In July 1892 he again won East Denbighshire, this time by the substantial majority of 765 against his former opponent. But he felt his health unequal to the resumption of office, and accepted Gladstone's offer of a baronetcy. Nevertheless, his activity in the house continued, especially on all matters affecting Wales, and he was unanimously chosen leader of the Welsh party. He died on 25 Aug. 1897, and was buried in the churchyard of Llantysilio near Llangollen. His last public appearance, a week before his death, was at an eistedfodd at Chirk, at which he delivered a speech on the effects of music upon character.

Osborne Morgan was, physically as well as mentally, a Celt. He had a Celt's ardent and imaginative disposition. His Newdigate prize, his passion for Tennyson's verse, and his temperament combined to fasten upon him at Oxford the name of 'the poet.' His ambition to develop Welsh education was part of a larger ambition of endowing Wales with the qualifications to stand by the side of 'the predominant partner' as a nationality with a character and aims of its own. His Celtic sympathies threw him, at the outset of his career in parliament, into the cause of Irish disestablishment, and at its close into that of Irish home rule. Yet he had been 'brought up to look with equal horror on democracy and dissent.' The change came with Oxford, and through the group of liberal thinkers whom he there made his friends.

Like many of Kennedy's pupils, Osborne Morgan wrote elegant Greek verse, as is attested by two compositions published in the 'Sabrinæ Corolla,' 1890, pp. 76, 363. He retained to the last his fondness for his school, of which he became a governor, and for classical literature, and in the year of his death (1897) published, with a dedication to Gladstone, a translation into English hexameter verse, perhaps a reminiscence of dough's influence, of the 'Eclogues of Virgil,' which was very favourably received. He contributed various articles on current topics to the 'Contemporary,' 'Fortnightly,' and 'Nineteenth Century' Reviews. He was an excellent raconteur and brilliant conversationalist. He married in 1856 Emily, daughter of Leopold Reiss of Eccles, Lancashire, who survives him. He left no issue.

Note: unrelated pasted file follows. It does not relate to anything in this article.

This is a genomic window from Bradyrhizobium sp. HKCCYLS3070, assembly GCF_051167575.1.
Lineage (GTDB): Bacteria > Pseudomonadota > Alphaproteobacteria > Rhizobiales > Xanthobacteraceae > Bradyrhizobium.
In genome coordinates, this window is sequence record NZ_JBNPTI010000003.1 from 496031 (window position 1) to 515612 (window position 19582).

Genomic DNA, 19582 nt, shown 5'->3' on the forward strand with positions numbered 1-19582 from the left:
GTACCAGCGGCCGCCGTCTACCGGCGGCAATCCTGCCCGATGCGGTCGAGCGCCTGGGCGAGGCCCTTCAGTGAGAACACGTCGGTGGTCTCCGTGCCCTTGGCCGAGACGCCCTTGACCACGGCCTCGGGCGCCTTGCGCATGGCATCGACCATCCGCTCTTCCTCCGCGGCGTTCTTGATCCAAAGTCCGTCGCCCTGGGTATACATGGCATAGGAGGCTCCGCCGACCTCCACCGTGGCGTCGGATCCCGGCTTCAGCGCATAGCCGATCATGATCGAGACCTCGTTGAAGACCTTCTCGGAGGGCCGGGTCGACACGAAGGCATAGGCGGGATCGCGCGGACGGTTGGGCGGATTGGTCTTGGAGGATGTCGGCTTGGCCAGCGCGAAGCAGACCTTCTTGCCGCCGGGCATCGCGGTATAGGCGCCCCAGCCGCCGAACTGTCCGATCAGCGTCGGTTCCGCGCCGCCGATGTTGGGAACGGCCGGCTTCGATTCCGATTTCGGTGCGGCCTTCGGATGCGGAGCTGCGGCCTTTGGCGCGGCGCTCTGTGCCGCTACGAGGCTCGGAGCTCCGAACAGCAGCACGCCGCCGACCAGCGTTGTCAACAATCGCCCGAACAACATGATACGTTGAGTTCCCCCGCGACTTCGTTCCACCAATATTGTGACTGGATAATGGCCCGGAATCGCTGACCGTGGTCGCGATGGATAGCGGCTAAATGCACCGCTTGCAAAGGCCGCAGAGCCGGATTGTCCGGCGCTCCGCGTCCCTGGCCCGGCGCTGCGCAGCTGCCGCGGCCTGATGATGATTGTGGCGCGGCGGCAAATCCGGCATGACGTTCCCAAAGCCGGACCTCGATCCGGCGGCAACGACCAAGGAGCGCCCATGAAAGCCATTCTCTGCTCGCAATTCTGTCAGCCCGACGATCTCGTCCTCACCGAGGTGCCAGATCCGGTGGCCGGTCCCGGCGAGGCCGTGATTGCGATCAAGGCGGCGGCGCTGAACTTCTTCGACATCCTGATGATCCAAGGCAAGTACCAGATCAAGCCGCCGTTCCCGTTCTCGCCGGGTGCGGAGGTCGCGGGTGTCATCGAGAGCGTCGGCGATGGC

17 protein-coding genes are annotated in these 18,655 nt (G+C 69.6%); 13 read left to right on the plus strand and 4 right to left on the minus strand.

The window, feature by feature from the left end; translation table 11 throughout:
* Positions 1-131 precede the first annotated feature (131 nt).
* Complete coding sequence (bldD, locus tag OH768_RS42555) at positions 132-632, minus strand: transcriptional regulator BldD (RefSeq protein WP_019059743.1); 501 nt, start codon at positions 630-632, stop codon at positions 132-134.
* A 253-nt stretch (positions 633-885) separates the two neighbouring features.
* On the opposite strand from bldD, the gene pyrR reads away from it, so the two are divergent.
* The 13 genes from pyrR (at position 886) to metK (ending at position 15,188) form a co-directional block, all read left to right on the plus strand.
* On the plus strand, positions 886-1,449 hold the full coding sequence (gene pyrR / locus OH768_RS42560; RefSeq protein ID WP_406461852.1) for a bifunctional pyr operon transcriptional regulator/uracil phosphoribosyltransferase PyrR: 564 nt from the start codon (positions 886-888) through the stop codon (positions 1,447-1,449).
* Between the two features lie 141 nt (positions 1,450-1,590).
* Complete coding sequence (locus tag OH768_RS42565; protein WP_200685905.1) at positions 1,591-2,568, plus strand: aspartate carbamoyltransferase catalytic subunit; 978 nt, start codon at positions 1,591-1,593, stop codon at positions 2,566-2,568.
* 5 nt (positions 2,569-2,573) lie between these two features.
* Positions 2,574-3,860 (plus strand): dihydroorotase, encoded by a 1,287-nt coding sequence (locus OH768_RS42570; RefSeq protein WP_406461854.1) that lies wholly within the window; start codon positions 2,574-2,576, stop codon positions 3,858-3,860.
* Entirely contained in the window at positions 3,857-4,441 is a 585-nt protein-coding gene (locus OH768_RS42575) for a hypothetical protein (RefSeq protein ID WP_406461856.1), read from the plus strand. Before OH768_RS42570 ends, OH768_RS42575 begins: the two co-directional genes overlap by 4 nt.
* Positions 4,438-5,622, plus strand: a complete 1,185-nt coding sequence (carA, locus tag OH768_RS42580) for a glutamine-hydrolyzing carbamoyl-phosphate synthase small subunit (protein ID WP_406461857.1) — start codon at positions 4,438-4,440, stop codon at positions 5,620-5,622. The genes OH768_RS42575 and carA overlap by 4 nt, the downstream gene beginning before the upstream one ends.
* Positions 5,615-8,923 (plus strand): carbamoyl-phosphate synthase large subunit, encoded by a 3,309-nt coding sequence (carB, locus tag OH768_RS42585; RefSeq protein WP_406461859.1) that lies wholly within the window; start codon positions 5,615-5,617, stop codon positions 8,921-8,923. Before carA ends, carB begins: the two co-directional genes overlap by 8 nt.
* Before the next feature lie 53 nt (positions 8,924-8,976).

A portrait is in the possession of his widow, painted by Edgar Hanley and exhibited at the Royal Academy in 1882. Two engraved portraits were published by Morris & Co. in 1869 and 1897 respectively.

[Historical Register of the University of Oxford, 1888; Foster's Alumni Oxonienses, 1715-1886; Lincoln's Inn Admissions, 1896; Hansard's Parliamentary Debates; Daily News and Manchester Guardian, 27 Aug. 1897; Professor Lewis Campbell 'On some Liberal Movements of the last Half Century' in the Fortnightly Review for March 1900; private information.]

I. S. L.